Great blog post Matt! I stayed up all night down here in New Zealand to watch the live launch on the inter web. It was about 3:30am here. I
    got so excited that I couldn’t sleep after and I felt like a kid again seeing a launch for the first time.

  19. JetpackBlues says:


    First off, thank you for reporting this for Nerdist. You’ve participated in something that people worldwide have never done. Including myself.

    I know yours is one of many reports of the last launch of the Space Shuttle, but I’ve given your personal report more gravitas than any network segment on this — the end of an era.

    I wish I could have trailed the Atlantis into the clouds, with my jetpack, to give it a proper send-off. But alas, it wasn’t meant to be.


  20. Lee Gibson says:

    I love that you got to do this. I’m so sad that I never got to see a shuttle launch.

    On to the next spacecraft! Let’s stop dinkin’ around in LEO!

  21. Jerry says:

    Matt, great writing. Very heartfelt. Wish I could have been there. Thanks for all of the pictures too. Some of the best I’ve seen so far.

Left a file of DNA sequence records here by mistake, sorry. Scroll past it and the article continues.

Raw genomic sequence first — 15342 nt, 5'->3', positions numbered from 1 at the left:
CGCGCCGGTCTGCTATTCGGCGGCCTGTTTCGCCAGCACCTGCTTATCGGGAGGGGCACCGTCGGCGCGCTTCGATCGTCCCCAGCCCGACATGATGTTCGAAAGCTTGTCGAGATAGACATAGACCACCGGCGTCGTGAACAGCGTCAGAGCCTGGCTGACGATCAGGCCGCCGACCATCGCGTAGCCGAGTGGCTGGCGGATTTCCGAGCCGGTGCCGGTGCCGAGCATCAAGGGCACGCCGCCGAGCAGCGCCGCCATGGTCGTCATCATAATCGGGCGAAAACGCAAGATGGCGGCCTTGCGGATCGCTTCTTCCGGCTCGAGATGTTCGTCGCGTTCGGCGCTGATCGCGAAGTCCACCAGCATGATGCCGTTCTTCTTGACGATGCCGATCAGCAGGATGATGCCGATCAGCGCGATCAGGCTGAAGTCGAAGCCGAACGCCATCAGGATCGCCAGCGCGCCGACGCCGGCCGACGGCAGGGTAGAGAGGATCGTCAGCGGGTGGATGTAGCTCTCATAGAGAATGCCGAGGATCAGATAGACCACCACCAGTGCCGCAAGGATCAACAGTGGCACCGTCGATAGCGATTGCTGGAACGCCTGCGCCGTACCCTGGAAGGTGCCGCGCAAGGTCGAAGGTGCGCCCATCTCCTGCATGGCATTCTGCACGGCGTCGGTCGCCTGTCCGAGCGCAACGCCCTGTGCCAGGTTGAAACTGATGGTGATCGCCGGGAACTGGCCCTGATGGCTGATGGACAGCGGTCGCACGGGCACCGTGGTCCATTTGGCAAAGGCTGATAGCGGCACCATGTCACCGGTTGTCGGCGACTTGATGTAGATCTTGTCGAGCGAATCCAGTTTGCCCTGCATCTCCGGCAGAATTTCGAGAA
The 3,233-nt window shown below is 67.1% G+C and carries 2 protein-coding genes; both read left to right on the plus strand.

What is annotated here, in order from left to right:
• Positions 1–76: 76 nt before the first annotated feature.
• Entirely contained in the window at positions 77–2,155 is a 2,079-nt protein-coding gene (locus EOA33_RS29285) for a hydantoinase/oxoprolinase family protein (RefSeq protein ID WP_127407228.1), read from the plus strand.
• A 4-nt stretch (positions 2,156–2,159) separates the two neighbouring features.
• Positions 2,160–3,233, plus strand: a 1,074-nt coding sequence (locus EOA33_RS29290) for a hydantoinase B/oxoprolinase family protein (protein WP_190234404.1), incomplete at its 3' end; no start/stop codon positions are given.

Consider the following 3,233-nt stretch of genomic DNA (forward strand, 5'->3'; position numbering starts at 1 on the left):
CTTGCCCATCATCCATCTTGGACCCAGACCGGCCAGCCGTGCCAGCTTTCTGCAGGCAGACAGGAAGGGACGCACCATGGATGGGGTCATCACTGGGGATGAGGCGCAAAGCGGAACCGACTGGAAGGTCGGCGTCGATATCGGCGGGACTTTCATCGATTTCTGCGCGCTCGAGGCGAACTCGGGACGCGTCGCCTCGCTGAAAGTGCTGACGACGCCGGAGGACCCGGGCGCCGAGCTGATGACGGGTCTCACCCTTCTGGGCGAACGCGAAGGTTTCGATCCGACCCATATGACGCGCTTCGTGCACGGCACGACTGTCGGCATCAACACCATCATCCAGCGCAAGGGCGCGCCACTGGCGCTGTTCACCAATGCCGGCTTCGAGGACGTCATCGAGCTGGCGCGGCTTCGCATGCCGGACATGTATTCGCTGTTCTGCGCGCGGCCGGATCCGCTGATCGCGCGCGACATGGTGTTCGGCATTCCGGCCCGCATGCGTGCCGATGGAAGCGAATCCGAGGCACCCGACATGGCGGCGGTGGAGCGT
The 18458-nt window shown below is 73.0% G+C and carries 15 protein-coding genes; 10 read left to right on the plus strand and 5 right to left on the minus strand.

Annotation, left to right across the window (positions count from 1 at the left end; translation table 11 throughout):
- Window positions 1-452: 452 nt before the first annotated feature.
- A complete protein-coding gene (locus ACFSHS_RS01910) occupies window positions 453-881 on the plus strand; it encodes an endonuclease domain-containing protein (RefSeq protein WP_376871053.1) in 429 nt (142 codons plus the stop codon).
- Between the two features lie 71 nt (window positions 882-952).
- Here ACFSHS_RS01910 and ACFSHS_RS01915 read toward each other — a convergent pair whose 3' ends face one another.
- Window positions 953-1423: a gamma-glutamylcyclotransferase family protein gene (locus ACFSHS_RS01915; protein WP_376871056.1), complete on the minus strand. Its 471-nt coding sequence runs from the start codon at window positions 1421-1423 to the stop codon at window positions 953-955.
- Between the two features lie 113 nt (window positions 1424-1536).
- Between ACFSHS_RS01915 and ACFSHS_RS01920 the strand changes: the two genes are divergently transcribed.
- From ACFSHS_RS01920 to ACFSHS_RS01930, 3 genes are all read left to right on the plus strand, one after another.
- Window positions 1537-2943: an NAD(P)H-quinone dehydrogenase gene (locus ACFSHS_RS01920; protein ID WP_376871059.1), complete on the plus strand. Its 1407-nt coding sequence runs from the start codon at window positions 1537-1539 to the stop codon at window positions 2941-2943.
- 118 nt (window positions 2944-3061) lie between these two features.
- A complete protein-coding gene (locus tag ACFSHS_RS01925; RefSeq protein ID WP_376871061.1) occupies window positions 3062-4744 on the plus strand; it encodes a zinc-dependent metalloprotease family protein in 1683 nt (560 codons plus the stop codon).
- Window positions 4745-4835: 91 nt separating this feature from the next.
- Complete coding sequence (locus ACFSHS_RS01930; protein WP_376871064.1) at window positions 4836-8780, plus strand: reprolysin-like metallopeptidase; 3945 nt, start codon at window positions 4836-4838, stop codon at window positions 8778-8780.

22. Thanks for the post, Matt! Sounds like a fantastic time. 🙂

  23. Eddie Cochrane says:

    Thanks Matt, great post. It’s nearly nineteen years since I had the chance to see a shuttle launch live and I still have clear and fond memories of that day. Glad you got this chance to see the launch.

  24. John Lewis says:

    Color me jealous. I saw a shuttle launch many years ago from a much greater distance and I was awed by it. I’m sure I would have wiped away a few tears as well. Thanks for sharing the experience with us.

  25. Sharon Hills says:

    How exciting for you, Matt! Growing up in Miami, my Dad took us to every shuttle launch, starting with the first. There’s no way to describe how bright it is and quiet(at first). One year, while we stood on the beach to watch, a school of dolphins escorted a whale to the sand to have her baby! Now that’s a memorable day, for sure.

  26. poorjavier says:

    Nice job Matt. Great pics. Great write up. I am a 46 yr old man and I did get weepy. Thanks. size 8 hats rule!!